Can you help me with a treatment plan to cure my husband to Mieloma Multiple? How to take Fenbendazole, what other supplements? Thank you

Reply
    David Emerson says 8 months ago

    Hi Norina-

    I replied to this question on gmail. If you don’t see an email from me please check your spam folder.

    David Emerson

    Reply
Marion Carwile says 11 months ago

Hello there
My husband was recently diagnosed with MGUS
We are looking into a natural alternative treatment as we do not trust conventional medicine anymore.
Do you think fenben or any of the other “zoles” mentioned above could help my husband?
Thank you so very much❤️

Reply
    David Emerson says 11 months ago

    Hi Marion-

    I am sorry for your husband’s MGUS diagnosis. The challenge with Fenben is the lack of research into whether or not it has any positive effect on MGUS or MM. I just don’t know if it works or will cause side effects.

    Depending on your husband’s risk (low, medium, high) he may not need therapy beyond anti-mm nutrition, supplementation and lifestyle therapies.

    Good luck,

    David Emerson

    Reply
      Marion Carwile says 11 months ago

      Thank you so much for your reply!
      Being that my husband’s numbers are going up with every blood test and his oncologist wants to put him on darzalex I am interested in your non conventional treatment info please!

      Reply
Michelli Kotoski says last year

I’d like to know how to take fenbendazol against cancer. Thank You.

Reply
    David Emerson says last year

    Hi Michelli-

    I have no idea what doses to take for what types or stages of cancer. Sorry I can’t be more help.

    David Emerson

    Reply
Kevin says last year

Hello David. I enjoyed your article and would appreciate your advice.
After suffering a broken back was diagnosed with MM. After a couple of years of conventional treatment, I am in maintenance but not wanting to do stem cell transplant.
Can you offer a different approach and diet?
Thank you

Reply
    David Emerson says last year

    Hi Kevin-

    My thinking is that you were stage 2/3 when you were diagnosed with MM. I say this because of your bone involvement. The FDA approved standard-of-care therapy plan for all newly diagnosed MM patients is induction (RVd) followed by an ASCT followed by maintenance therapy.

    It sounds as though you and your onc. did an extended induction (a couple of years…) at which time you then went directly to maintenance therapy.

    The issue you ask about, an ASCT, is not a requirement but a choice on your part. The issue is, in my experience, will an ASCT give you, on average according to research, a longer OS or higher quality of life? Or any benefit really.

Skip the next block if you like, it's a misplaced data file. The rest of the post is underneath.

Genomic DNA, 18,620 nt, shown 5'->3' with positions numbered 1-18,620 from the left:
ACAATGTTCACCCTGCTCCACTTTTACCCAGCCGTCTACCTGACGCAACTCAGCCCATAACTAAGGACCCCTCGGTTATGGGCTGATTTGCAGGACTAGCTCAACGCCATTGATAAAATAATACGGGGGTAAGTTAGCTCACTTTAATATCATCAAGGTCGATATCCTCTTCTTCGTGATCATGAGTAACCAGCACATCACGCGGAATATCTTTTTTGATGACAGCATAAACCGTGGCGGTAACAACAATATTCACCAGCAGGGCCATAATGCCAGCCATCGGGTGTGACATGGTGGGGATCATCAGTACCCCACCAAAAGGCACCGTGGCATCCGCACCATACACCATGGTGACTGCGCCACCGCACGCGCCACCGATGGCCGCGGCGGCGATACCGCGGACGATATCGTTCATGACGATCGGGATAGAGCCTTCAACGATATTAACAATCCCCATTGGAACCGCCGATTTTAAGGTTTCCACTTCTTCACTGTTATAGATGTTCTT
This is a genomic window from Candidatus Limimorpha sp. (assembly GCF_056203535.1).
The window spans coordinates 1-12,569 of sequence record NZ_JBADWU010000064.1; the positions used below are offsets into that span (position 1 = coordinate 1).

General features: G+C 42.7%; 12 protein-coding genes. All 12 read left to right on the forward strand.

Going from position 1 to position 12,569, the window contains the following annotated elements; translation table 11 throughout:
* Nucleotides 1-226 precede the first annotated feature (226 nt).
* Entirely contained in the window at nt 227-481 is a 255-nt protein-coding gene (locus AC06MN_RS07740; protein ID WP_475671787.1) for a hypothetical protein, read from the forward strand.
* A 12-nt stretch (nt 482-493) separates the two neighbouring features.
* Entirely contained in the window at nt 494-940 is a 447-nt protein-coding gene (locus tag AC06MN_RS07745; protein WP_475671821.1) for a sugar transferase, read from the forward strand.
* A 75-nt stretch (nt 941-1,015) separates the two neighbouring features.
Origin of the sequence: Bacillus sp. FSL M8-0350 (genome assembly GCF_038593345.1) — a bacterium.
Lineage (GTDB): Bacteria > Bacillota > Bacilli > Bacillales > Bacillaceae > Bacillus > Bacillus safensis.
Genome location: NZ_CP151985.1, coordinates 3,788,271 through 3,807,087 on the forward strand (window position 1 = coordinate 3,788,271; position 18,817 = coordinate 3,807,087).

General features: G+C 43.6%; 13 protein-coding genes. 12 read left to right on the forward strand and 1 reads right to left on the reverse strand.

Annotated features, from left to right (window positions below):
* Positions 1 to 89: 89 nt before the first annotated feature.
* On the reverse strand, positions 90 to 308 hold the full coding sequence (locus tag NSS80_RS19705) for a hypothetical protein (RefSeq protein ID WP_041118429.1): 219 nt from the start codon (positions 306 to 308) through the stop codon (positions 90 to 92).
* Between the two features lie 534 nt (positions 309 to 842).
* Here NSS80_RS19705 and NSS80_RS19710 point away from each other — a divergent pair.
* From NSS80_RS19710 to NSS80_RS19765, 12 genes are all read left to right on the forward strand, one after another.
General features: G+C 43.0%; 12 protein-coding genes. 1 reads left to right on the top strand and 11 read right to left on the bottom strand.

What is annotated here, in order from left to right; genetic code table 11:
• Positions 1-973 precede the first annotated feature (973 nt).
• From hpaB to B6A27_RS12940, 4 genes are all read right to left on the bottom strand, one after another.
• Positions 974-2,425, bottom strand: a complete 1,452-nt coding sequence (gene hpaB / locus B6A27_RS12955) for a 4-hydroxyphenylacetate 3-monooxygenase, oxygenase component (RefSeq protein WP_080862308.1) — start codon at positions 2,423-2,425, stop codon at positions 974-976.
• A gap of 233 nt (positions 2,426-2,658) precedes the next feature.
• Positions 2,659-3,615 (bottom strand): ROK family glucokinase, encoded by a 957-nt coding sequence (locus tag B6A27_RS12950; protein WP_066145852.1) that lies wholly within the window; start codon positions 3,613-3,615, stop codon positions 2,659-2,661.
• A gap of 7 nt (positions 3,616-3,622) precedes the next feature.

According to research, an ASCT will impart, on average, only a few extra months of PFS aka progression-free survival. This is a slightly longer first remission. Research clearly demonstrates no OS or overall survival benefit.

    I will assume that you are okay staying on low-dose maintenance therapy. In fact, I would argue that you are doing well with only induction and maintenance therapy.

    Or to put is another way, what benefit would you derive from an ASCT? Lots more toxicity, many more short, long-term and late stage side effect. Research clearly shows that a deeper remission does mot mean you will live longer.

    To your question, therapy choices- yes, nutrition, nutritional supplementation (curcumin, omega-3, etc), complementary, lifestyle therapies all have a place in your therapy plan.

    While curcumin and whole body hyperthermia, for example, have been shown to be cytotoxic to MM (kill mm cells), there is no study that cites mm patients living longer on them. There is no research showing a benefit to fenbendazole either.

    My experience is that you will live a longer OS and higher quality of life by combining evidence-based non-conventional therapies with only as much conventional therapies as needed.

    For you this would mean continuing low-dose maintenance until you relapse (this could be years…) and then you can undergo different chemotherapy regimens. If your maintenance is say, 10 mg of revlimid (lenalidomide) you can undergo a proteasome inhibitor or daratumamab.

    If your oncologist tells you that more chemo, an ASCT, may lower your numbers, the issue then becomes what benefit to you will be if you currently have a .5 m-spike and a lot more toxicity lowers it to .2?